3. Better Understanding of Non-Verbal Cues (and How to Proceed)

We all do this, too: we say one thing, but our face says something completely different. 

When conducting a video meeting with dark spots on the screen where faces should be, we might hear meeting participants say they understand the training topic of the day, but their faces might be saying something different behind that camera that isn't on. 

While we understand that speaking up in a meeting where everyone else seems to be getting it can be mortifying, other team members might also be struggling with the same issue (but no one can see that when cameras are off). Therefore, no one speaks up when other meeting participants could benefit from further explanation on something that everyone needs to hear. 

As we mentioned, seeing non-verbal cues (like gestures, posture, eye contact, or facial expressions) during virtual meetings is crucial to meeting hosts or presenters, too. For example, if you've ever been in a video meeting where the host or trainer just kept going without paying attention to a raised hand (you know you do this in video meetings, too) or confused faces, you (and others) probably left that meeting feeling like you wasted your time and didn't get the information you need. 

Our Geeks pay close attention to verbal and non-verbal cues during meetings because we want each session of "Hey, Geekly!" or a HubSpot implementation checklist to live up to expectations, deliver clear information, and equip teams to function independently within their portal. If we can't see faces, we can't know if we're getting through or not. 

4. Better Accountability

When cameras are on during video conferencing sessions, and we can see the non-verbal cues we need, we know if we either need to spend more time on something to equip a team or portal or success — or if everyone is ready to move on to the next step with a clear understanding over covered material. 

However, if we can't see (as well as hear) agreement and confirmation that people are engaged (and not doing other things or multitasking during a training session) and ready to move on, no one wins. We also can't be held accountable for recognizing that your team needs more time on a specific aspect of a HubSpot feature when we can't see that there is a clear need for it based on what we see (or can't see) during a video call. Confused businesswoman annoyed by online problem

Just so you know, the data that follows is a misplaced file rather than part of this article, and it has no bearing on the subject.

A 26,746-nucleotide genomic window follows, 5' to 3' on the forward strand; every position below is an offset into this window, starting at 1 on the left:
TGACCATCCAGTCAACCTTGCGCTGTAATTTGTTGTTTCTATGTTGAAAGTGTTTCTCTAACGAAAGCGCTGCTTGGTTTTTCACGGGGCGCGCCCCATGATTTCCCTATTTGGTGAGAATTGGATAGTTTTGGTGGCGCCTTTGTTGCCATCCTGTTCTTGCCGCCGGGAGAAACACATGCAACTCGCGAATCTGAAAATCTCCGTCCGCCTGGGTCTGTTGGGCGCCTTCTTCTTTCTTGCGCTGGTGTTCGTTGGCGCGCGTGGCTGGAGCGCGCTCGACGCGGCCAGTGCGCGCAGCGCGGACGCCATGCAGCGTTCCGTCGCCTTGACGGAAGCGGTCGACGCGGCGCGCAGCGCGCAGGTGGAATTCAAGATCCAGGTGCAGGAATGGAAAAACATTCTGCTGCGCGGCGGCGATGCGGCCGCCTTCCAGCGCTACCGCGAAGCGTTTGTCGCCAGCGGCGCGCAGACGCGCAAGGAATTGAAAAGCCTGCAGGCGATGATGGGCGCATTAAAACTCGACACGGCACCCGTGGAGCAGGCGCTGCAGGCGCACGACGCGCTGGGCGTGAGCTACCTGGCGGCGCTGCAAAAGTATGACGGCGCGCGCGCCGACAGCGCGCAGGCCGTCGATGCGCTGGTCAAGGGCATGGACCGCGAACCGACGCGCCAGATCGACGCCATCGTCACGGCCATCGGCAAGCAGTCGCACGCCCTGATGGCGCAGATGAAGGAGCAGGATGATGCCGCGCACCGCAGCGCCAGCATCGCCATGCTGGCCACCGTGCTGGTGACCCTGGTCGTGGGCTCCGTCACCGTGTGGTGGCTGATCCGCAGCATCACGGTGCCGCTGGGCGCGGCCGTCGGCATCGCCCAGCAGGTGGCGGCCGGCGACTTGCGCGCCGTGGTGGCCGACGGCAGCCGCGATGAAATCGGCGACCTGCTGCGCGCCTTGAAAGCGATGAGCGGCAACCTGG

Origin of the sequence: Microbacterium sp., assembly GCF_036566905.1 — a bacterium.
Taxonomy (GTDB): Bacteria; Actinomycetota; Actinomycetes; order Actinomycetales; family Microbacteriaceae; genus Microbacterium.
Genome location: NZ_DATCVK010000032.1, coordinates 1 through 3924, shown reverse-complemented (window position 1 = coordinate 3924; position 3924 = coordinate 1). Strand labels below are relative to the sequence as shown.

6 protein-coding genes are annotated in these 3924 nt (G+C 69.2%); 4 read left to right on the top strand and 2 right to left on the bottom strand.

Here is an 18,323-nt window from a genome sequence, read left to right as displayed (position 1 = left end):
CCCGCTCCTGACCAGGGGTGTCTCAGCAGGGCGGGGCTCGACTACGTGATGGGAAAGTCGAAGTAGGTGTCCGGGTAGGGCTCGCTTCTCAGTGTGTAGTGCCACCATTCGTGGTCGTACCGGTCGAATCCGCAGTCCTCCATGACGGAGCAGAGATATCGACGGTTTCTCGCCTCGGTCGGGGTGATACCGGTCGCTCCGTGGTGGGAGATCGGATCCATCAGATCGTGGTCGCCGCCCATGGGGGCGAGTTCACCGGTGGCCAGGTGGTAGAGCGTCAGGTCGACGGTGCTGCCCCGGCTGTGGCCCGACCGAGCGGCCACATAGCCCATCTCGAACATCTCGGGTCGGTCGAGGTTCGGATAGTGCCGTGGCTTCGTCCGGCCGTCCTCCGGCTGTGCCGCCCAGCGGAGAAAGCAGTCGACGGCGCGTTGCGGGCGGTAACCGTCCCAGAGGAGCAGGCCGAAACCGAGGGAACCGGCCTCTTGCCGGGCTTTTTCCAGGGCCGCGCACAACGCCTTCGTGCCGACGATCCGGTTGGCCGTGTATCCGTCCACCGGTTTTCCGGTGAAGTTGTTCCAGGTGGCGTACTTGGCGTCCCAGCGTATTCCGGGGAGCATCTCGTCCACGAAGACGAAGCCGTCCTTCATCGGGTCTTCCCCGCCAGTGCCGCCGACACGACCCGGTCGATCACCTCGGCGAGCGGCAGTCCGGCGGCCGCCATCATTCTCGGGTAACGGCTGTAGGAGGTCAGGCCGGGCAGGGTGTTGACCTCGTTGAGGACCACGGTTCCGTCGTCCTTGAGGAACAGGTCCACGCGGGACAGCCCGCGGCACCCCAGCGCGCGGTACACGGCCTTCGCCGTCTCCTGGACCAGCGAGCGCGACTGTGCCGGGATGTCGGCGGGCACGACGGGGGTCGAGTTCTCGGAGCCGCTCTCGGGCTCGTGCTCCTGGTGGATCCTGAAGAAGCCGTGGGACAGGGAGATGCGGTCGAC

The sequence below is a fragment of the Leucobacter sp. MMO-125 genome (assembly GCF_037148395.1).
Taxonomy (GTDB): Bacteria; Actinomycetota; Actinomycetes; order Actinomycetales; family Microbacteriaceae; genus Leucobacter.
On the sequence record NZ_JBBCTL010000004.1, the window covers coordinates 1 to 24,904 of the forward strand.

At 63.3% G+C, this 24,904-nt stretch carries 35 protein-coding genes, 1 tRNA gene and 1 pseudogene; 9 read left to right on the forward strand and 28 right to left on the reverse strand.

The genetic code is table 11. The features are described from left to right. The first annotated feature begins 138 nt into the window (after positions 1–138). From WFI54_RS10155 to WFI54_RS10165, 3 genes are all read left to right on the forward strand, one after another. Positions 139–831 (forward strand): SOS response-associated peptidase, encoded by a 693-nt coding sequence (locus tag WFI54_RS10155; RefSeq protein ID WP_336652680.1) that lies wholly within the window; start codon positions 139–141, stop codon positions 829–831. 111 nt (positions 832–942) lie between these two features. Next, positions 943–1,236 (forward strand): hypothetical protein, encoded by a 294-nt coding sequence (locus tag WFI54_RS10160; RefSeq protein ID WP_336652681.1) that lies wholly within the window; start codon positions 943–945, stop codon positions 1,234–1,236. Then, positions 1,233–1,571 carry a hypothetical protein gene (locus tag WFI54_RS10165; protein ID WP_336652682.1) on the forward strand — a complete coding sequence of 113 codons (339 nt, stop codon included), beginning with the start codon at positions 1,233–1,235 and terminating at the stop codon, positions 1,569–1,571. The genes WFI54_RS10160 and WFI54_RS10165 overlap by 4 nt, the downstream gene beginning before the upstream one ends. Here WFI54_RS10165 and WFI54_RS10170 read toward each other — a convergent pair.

When we complete a training series via a ZOOM call, then a client finds their team doesn't know how to utilize full HubSpot functionality, we can often trace it back to fuzzy accountability from calls full of dark spots where faces should have been. 

Turning cameras on during GoTo Meeting calls or Google Meet meetings holds everyone accountable for the reality of what takes place during the meeting. We can see and trust that information is being absorbed, retained, and translated into action to meet expectations. Clients feel better about how their team is learning and applying information, and we know we are fulfilling the expectations set forth at the start of a new client relationship. 

Everyone wins!

Better ZOOM Etiquette for Meetings: Turn Those Cameras On 

It might seem silly and picky, but we see far better HubSpot implementation success when teams actively participate in ZOOM calls with cameras on. As a HubSpot Diamond Partner agency, we've conducted many, many client training sessions and have a good pulse on the immense difference clients experience with successful portals when cameras are on vs. off. 

We're committed to your success when you trust us to set up your portal and train your team. To do this successfully, we always encourage "cameras on" for meetings with clients. If you're interested in how we help businesses get the most out of HubSpot features and train teams to maximize the investment into their CRMs, reach out to Speak to a Geek!

Speak to a Geek